By Patrick Cronin
Hampton Union, Friday, August 27, 2004
"Presented to the town of Hampton, N. H., July 1897.
By John T. Brown of Newburyport, Mass.,
descendent of John and Sarah Brown
who settled in Hampton, 1639."
HAMPTON - The remaining parts of the town clock, which was severely damaged when the Odd Fellows building was destroyed in a fire in 1990, will be put up for auction. However, a former selectman thinks the decision should be up to the town.
Selectmen voted Monday night to sell the broken parts to raise enough money to restore the bell and one of the four faces of the clock.
The vote came after the Heritage Commission's concluded that the $40,000 cost of repairing the clock was too much to bear.
"We looked at it, and it would cost too much to restore it," said commission member Elizabeth Aykroyd. "Although the clock is of historical interest, the fire damage of the clockworks was considerable. A number of the parts are missing, and those which remain are twisted, bent and badly rusted."
In a letter to selectmen, Aykroyd said a reconstruction of the clock would be possible, but it would be a painstaking process.
"Even if the funds were available to restore the clock, there is at the moment no suitable place to put it," said Aykroyd. "The pendulum alone is 8 feet long. It would be necessary to build some type of tower or belfry, which would require considerable additional public funding."
"I think what the general consensus was that if we sell the parts that were damaged to a clock dealer to auction off we could at least restore the bell," said Selectman Cliff Pratt.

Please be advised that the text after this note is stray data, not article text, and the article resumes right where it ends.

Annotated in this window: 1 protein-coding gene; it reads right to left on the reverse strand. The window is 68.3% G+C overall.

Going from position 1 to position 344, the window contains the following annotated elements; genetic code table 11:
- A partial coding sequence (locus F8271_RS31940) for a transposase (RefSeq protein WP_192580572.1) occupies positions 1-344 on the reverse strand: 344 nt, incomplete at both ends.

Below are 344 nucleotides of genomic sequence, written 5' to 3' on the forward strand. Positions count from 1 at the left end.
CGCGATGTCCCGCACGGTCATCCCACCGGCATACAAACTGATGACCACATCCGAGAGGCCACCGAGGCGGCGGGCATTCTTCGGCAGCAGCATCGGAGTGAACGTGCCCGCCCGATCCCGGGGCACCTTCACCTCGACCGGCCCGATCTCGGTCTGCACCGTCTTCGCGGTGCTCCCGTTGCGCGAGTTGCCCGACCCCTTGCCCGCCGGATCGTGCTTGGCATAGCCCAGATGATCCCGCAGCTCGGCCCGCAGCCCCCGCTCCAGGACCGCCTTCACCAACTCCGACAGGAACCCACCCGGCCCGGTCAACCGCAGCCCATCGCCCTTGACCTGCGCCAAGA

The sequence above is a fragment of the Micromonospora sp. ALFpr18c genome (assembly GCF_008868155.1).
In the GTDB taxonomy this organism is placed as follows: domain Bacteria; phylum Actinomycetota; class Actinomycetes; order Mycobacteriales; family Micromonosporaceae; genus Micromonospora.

Pratt, who also serves on the Heritage Commission as the selectmen's representative, said the clock wasn't worth saving.
The clock parts are being stored in Town Hall inside the crates the 1897 clock came in.
After the 1990 fire, the location of the clock parts became unknown. They were located shortly after selectmen began pressing for their whereabouts in 2000.
One face of the clock and a bell were discovered in a barn at the Highway Department headquarters.
Another face of the clock was retrieved from Lamie's Inn & Tavern, where it had been stored since the fire.
The clock was given to the town by a Newburyport resident, John T. Brown, as a gift in 1897.
According to an 1897 Newburyport Morning Herald account, Hampton resident Charles M. Lamprey accepted the gift on behalf of the town.
"The Town of Hampton accepts this clock and receives the gift with much heartfelt thanks and with the promise that she will perform her duty, keeping it in good order, that its face may be looked upon by generations to come," stated Lamprey.
Former Selectman Bonnie Searle, who spearheaded the campaign to find the clock in 2000, said she thought selectmen should not have acted so quickly.
"That was a gift to the citizens of the town," said Searle. "It should go before a vote to see whether the citizens want to get rid of it."